Frost-damaged beans will probably be wetter than normal and more difficult to thresh. Your first step in adjusting for this condition is to reduce the concave clearance. If acceptable threshing still does not occur, increase the speed of the cylinder. Make incremental adjustments and check your progress after each adjustment.
Harvest at Higher Moisture Contents:
Soybeans that experienced severe frost/freeze damage extending well into the crop canopy will dry down slowly. In this case, producers should avoid significant harvest delays by harvesting frost-damaged fields at moisture levels between 16 and 18%. Data from the University of Wisconsin showed that shatter losses of 0.2 bushels per acre per day occur after the beans reach 16 to 18% moisture. The beans will need to be dried to a safe moisture level for storage (12% for 6 months). Electronic moisture meters tend to underestimate the moisture levels in green and immature soybeans so remember to add 1.5 percentage points to the moisture meter readings when testing mixtures of green, immature and mature beans and adjust drying times accordingly. In fields where only the upper leaves were damaged by frost, producers should wait and allow the beans to mature and dry to 14 to 15% in the field if possible.
Drying Frost-Damaged Soybeans with Ambient Air:
If only 2 to 3 points of moisture need to be removed, the air temperature is above 60o F and below 75% relative humidity; no supplemental heat is required in drying bins equipped with full perforated floors and fans capable of producing one to two cfm/bu. However, drying will occur slowly. Drying times depend on initial moisture content, air flow, grain depth and weather conditions. Aeration fans should be run continuously as long as the beans are above 15% moisture and the average humidity of the air is below 70 to 75%.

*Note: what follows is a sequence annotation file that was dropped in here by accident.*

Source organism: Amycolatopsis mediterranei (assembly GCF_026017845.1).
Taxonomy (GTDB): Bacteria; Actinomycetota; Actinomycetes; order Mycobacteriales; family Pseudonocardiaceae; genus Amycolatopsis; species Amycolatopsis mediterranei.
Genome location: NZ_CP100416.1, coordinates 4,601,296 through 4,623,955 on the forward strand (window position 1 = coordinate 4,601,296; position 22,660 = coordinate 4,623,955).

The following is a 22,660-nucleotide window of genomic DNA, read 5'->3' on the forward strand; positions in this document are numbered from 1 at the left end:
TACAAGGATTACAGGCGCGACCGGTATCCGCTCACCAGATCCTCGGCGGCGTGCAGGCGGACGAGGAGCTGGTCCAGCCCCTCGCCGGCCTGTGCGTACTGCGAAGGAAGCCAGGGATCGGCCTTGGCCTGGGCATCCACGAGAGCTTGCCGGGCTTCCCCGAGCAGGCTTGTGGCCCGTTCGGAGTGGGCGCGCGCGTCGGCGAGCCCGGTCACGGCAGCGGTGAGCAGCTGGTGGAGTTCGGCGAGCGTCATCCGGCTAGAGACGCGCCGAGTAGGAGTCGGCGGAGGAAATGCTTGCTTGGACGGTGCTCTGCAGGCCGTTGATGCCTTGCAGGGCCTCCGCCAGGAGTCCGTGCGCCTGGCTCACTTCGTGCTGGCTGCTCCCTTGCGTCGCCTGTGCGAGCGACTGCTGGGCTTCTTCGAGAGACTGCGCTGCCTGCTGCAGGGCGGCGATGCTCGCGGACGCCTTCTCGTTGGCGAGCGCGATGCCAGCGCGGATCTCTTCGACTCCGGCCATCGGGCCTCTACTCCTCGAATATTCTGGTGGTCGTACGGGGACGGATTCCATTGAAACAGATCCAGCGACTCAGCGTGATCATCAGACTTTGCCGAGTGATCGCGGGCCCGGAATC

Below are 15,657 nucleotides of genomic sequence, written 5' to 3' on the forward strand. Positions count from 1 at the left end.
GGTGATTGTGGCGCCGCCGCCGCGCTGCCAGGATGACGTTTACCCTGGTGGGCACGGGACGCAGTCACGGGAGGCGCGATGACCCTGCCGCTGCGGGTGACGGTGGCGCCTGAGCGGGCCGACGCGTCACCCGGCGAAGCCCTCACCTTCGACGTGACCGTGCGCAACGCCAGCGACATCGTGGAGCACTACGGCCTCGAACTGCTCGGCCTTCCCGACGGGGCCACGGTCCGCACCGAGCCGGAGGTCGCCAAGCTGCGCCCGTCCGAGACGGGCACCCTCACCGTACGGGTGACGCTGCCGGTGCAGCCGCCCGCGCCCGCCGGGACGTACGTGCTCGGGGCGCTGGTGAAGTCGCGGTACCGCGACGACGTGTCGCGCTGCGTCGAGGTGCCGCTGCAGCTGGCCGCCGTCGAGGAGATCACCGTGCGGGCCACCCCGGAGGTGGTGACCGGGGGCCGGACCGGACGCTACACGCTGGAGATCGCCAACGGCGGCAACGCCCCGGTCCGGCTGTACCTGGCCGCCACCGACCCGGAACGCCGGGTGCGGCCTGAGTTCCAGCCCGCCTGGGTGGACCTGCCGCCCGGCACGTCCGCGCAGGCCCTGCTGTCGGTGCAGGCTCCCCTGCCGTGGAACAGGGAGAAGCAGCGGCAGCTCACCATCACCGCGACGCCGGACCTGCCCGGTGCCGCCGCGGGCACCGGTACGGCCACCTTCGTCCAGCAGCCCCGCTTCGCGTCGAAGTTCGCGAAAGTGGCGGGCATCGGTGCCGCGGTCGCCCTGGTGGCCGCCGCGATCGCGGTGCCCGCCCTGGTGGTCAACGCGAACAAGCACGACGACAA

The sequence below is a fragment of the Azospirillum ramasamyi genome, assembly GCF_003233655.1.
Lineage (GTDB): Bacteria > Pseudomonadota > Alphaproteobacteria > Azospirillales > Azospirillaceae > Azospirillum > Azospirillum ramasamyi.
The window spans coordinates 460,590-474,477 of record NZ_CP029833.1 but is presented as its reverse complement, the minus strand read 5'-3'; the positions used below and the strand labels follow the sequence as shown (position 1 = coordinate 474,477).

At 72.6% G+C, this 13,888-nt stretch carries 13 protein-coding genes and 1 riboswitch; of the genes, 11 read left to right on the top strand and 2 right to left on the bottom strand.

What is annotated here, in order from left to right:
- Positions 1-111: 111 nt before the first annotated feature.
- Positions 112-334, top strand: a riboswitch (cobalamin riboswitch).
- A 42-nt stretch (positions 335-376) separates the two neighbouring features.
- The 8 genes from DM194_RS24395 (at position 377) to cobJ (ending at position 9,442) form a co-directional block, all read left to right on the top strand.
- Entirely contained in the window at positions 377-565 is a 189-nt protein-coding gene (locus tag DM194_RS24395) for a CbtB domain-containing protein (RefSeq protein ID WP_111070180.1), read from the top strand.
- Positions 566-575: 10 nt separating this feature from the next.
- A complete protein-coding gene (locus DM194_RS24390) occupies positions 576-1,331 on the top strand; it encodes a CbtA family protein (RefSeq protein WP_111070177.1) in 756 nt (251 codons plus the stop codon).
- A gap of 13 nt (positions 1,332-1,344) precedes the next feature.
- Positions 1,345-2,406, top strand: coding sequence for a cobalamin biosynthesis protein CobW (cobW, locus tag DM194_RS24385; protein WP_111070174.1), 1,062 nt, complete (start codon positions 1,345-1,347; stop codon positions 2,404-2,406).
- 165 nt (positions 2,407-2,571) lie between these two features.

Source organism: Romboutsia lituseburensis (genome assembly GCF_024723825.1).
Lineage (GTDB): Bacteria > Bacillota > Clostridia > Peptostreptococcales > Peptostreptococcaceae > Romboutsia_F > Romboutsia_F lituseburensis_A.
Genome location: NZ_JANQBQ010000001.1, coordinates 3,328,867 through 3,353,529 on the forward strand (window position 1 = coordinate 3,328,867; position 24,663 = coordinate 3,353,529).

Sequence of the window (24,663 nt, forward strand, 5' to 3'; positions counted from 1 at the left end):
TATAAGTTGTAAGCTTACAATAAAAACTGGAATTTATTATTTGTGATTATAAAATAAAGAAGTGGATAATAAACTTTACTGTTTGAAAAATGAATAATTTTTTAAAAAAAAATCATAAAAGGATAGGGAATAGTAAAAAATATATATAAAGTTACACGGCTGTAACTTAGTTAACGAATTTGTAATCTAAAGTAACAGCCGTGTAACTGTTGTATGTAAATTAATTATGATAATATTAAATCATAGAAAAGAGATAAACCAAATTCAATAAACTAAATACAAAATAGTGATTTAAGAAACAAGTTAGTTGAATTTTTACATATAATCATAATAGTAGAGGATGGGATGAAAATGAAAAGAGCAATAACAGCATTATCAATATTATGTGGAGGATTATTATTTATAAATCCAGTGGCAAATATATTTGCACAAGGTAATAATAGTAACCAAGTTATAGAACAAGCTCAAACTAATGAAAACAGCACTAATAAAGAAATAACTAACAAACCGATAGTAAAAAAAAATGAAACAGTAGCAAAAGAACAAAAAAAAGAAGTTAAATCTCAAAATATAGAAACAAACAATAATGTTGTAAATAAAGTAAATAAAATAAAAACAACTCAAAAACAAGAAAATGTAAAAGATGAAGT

Drying Frost-Damaged Soybeans with Supplemental Heat:
If you plan to add supplemental heat, be careful as soybeans are more fragile than corn and can be damaged by drying temperatures above 130o F. These temperatures will cause excessive seed coat cracking and split beans. The relative humidity of the drying air should always be maintained above 40% to protect the integrity of the seed coats and prevent splits. Relative humidity is cut in half for each 20 degrees that the air is warmed. Growers can control the heat and humidity of the drying air by using short burner cycles or by changing the burner jets.
Store Frost-Damaged Beans
Green and immature soybeans are included in the total damage factor in the U.S. soybean grading standard. Elevators will discount loads containing green and immature soybeans and in some cases may reject entire loads if the damage levels are high. Discounts can be reduced by screening out the small beans, drying the rest to 12% moisture and storing them in aerated bins for at least six weeks. The green color may fade and marketing concerns should be reduced after this amount of time.
This article was produced by the SMaRT project (Soybean Management and Research Technology). The SMaRT project was developed to help Michigan producers increase soybean yields and farm profitability. SMaRT is a partnership between MSU Extension and the Michigan Soybean Checkoff program.